Countries close to the USA can benefit from incentives and tax reductions in the US automobile market through mining trade agreements. The U.S. provides $7,500 in tax breaks for every new electric vehicle sold under the anti-inflation law passed last year.
Poland votes against ban on petrol and diesel cars
Polish Minister of Climate and Environment Anna Moskwa said that the European Union (EU) countries approved the initiative to ban the sale of new cars with gasoline and diesel engines from 2035, but the Warsaw administration voted against it.
Polish Minister of Climate and Environment Moskwa stated on his Twitter account that they do not support the decision.
Stating that Germany is trying to highlight useful solutions for its own market, Moskwa argued that this is not fair.
Moskwa underlined that the determining factor in the choice of technology should not be “EU coercion”, but the market and societies, “EU countries approved the initiative to ban the sale of new cars with gasoline and diesel engines from 2035, but we, as Poland, voted against it.” used the phrases.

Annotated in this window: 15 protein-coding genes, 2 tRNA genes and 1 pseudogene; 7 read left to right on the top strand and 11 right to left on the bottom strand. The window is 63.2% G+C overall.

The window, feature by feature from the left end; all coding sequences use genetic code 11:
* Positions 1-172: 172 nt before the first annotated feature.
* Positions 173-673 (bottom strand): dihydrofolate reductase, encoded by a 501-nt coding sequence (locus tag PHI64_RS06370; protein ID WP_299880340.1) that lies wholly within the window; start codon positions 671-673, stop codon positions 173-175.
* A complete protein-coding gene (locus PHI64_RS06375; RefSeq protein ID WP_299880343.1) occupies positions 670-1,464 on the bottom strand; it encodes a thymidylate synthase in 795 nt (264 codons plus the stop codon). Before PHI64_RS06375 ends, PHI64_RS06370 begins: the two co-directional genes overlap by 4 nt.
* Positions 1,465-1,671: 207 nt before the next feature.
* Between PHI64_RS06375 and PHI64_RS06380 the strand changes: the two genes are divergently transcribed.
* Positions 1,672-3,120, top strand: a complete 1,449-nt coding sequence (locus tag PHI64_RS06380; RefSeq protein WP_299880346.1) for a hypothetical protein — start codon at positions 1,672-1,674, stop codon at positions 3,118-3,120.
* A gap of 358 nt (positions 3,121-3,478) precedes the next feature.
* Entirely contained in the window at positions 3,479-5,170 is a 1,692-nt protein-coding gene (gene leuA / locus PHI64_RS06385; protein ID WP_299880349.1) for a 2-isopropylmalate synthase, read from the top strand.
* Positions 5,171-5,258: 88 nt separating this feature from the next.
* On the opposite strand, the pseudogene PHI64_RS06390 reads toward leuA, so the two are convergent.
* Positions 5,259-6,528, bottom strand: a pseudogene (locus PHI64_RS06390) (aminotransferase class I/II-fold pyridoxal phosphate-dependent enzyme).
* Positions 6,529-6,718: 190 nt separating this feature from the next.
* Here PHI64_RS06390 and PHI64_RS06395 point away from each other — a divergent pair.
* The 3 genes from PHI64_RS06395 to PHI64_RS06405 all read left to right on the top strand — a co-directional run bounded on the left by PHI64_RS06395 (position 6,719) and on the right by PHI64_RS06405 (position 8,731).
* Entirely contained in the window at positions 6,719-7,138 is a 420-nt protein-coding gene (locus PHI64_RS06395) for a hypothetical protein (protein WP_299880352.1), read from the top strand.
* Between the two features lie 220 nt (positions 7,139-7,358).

EU countries approved the ban initiative today.
The European Council announced that member states have approved legislation that will introduce strict carbon emission standards for cars and light commercial vehicles from 2035.
By law, automakers will zero their carbon emissions by 2035. Thus, new cars with internal combustion engines, including gasoline and diesel, that emit carbon, will not be able to be sold in EU countries from the said date.
EU countries to share account information of criminals
European Union (EU) member countries are preparing to share the bank account information of criminals in all Union countries by establishing a central system.
The European Council announced that it has determined the common position of the member states regarding the negotiations to be held with the European Parliament (EP) on the legal regulation on the fight against the financing of crime.
Accordingly, access to financial information will be increased in investigations, tracking the proceeds of crime and confiscation process.
In this framework, a central system to be established will enable easier access by the authorities in EU countries to the financial information of those who have a connection with crime.